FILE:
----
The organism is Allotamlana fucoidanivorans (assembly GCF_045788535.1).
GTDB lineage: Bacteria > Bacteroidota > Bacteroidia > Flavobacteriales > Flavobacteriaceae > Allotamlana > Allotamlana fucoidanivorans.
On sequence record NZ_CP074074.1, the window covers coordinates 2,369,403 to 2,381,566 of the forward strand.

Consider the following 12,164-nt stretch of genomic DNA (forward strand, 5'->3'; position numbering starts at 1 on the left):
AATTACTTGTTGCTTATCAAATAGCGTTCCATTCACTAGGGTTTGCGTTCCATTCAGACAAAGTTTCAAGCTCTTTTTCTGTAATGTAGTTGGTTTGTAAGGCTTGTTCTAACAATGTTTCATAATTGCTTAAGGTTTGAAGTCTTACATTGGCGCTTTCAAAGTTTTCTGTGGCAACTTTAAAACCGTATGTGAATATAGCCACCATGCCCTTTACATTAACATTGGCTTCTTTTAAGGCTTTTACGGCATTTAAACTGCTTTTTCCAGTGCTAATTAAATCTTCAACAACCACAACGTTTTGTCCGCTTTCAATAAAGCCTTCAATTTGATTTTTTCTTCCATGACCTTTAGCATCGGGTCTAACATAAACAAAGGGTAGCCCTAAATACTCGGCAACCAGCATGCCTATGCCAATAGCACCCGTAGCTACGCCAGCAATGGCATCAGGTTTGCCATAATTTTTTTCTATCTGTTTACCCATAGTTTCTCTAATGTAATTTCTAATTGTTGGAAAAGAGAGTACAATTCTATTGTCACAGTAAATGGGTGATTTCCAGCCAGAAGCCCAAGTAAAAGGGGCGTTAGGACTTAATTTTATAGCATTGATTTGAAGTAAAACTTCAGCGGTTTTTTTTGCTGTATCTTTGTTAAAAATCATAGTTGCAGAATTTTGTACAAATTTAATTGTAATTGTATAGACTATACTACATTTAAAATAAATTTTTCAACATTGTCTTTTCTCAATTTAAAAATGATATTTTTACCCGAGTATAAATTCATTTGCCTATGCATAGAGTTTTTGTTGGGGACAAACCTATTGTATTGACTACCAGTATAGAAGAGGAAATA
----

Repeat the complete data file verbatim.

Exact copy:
The organism is Allotamlana fucoidanivorans (assembly GCF_045788535.1).
GTDB lineage: Bacteria > Bacteroidota > Bacteroidia > Flavobacteriales > Flavobacteriaceae > Allotamlana > Allotamlana fucoidanivorans.
On sequence record NZ_CP074074.1, the window covers coordinates 2,369,403 to 2,381,566 of the forward strand.

Consider the following 12,164-nt stretch of genomic DNA (forward strand, 5'->3'; position numbering starts at 1 on the left):
AATTACTTGTTGCTTATCAAATAGCGTTCCATTCACTAGGGTTTGCGTTCCATTCAGACAAAGTTTCAAGCTCTTTTTCTGTAATGTAGTTGGTTTGTAAGGCTTGTTCTAACAATGTTTCATAATTGCTTAAGGTTTGAAGTCTTACATTGGCGCTTTCAAAGTTTTCTGTGGCAACTTTAAAACCGTATGTGAATATAGCCACCATGCCCTTTACATTAACATTGGCTTCTTTTAAGGCTTTTACGGCATTTAAACTGCTTTTTCCAGTGCTAATTAAATCTTCAACAACCACAACGTTTTGTCCGCTTTCAATAAAGCCTTCAATTTGATTTTTTCTTCCATGACCTTTAGCATCGGGTCTAACATAAACAAAGGGTAGCCCTAAATACTCGGCAACCAGCATGCCTATGCCAATAGCACCCGTAGCTACGCCAGCAATGGCATCAGGTTTGCCATAATTTTTTTCTATCTGTTTACCCATAGTTTCTCTAATGTAATTTCTAATTGTTGGAAAAGAGAGTACAATTCTATTGTCACAGTAAATGGGTGATTTCCAGCCAGAAGCCCAAGTAAAAGGGGCGTTAGGACTTAATTTTATAGCATTGATTTGAAGTAAAACTTCAGCGGTTTTTTTTGCTGTATCTTTGTTAAAAATCATAGTTGCAGAATTTTGTACAAATTTAATTGTAATTGTATAGACTATACTACATTTAAAATAAATTTTTCAACATTGTCTTTTCTCAATTTAAAAATGATATTTTTACCCGAGTATAAATTCATTTGCCTATGCATAGAGTTTTTGTTGGGGACAAACCTATTGTATTGACTACCAGTATAGAAGAGGAAATA